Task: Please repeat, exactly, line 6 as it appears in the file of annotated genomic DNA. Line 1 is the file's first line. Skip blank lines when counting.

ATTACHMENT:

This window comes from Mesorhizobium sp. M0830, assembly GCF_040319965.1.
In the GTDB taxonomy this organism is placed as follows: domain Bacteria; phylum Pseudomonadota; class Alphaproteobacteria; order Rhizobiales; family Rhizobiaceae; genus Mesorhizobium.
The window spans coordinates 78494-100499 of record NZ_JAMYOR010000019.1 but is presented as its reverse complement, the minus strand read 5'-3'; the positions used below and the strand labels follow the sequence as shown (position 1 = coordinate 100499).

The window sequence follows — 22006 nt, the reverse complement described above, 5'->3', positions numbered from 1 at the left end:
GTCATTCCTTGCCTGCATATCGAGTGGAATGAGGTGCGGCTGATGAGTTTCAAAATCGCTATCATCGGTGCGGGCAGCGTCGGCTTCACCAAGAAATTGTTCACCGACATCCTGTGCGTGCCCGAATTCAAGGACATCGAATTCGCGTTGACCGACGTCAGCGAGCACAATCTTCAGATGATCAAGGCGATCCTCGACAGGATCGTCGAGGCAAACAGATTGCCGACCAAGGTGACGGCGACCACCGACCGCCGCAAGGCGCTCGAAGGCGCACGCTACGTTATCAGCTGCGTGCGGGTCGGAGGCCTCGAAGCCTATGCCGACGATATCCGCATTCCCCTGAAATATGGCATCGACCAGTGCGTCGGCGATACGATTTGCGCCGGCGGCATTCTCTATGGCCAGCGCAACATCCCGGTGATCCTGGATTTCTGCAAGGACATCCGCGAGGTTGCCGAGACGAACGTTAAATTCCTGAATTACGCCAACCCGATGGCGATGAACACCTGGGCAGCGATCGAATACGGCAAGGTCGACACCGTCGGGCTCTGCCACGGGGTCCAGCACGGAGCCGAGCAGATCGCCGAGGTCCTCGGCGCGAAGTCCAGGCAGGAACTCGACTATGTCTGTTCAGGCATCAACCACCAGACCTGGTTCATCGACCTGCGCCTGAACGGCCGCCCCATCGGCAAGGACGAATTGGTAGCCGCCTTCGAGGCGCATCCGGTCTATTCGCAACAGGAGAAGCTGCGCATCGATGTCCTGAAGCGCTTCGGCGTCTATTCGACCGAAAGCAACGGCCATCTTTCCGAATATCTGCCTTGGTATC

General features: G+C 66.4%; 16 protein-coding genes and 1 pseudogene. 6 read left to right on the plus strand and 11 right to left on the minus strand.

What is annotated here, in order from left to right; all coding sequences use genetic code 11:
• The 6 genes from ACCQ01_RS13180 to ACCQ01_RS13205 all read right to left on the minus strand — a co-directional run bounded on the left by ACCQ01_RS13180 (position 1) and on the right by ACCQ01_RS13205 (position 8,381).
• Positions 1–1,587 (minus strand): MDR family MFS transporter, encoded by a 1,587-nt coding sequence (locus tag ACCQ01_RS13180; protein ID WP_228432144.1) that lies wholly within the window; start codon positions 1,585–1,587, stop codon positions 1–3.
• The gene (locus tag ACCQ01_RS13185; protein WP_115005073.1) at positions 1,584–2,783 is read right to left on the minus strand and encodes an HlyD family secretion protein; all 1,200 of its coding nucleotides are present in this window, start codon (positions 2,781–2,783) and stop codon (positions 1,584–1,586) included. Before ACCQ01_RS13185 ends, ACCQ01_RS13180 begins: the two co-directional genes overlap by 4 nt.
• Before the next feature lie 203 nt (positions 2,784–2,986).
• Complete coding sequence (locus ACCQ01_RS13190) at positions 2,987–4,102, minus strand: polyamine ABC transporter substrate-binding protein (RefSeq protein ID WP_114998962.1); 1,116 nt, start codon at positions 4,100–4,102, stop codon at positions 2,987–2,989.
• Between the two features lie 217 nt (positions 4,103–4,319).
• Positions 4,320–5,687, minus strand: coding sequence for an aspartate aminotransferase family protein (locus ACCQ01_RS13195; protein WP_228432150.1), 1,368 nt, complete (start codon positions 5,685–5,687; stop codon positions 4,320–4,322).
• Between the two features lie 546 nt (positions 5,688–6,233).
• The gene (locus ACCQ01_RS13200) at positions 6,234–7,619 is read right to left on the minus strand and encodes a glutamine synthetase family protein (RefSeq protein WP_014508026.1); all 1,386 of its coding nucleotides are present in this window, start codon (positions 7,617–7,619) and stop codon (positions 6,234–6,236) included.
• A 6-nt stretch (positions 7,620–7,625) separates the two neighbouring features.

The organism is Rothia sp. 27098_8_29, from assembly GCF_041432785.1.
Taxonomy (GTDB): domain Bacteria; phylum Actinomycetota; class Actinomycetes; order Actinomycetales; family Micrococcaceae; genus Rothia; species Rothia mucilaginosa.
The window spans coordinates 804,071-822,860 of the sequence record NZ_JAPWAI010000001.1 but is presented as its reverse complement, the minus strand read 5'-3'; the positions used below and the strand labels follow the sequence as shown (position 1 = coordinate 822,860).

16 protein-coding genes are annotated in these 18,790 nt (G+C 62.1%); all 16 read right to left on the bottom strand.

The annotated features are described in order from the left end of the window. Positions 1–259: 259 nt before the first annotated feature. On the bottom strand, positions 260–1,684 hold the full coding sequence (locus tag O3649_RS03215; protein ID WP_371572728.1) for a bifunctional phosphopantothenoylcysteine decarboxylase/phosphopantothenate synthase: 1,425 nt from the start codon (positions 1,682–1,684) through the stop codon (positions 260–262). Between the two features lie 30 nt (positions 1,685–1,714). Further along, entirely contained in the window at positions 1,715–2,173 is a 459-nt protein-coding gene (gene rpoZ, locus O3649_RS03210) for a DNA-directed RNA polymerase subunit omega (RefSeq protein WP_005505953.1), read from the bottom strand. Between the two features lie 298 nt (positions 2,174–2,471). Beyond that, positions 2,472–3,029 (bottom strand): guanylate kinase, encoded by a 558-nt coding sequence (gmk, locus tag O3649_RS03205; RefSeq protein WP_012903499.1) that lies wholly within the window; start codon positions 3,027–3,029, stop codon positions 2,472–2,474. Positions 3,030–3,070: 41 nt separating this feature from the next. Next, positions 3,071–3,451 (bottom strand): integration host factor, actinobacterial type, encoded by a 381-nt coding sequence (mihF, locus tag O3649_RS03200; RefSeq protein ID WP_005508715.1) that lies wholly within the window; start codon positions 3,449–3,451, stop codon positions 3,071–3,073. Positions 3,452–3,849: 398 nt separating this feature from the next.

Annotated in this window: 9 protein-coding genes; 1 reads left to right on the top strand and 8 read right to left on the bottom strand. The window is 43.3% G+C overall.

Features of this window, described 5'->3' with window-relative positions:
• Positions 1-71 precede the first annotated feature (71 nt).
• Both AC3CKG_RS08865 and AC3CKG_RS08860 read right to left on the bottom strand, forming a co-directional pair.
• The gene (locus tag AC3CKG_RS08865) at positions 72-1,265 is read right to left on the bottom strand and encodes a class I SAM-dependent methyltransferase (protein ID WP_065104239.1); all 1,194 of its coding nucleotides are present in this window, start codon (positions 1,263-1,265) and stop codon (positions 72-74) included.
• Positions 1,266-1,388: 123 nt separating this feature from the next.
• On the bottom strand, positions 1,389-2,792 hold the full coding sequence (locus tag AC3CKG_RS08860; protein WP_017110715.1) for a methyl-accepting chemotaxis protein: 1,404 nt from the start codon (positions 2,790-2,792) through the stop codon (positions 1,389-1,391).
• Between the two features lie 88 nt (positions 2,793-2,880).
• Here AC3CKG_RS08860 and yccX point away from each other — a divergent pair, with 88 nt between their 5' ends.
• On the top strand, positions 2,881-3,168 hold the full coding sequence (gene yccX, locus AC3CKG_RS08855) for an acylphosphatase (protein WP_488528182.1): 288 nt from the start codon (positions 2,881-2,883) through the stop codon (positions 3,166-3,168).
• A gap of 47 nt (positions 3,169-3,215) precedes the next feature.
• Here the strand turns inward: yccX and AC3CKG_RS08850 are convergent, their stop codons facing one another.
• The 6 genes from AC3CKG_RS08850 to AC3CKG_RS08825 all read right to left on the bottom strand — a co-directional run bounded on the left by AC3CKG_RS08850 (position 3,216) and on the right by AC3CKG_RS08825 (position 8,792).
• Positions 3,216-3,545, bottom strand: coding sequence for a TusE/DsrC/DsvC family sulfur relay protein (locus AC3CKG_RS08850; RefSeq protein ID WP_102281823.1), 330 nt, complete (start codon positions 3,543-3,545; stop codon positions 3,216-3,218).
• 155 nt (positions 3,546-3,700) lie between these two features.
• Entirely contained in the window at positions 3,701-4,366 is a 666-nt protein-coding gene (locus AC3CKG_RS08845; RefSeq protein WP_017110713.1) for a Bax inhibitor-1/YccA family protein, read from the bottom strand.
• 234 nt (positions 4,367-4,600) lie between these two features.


General features: G+C 66.4%; 16 protein-coding genes and 1 pseudogene. 6 read left to right on the plus strand and 11 right to left on the minus strand.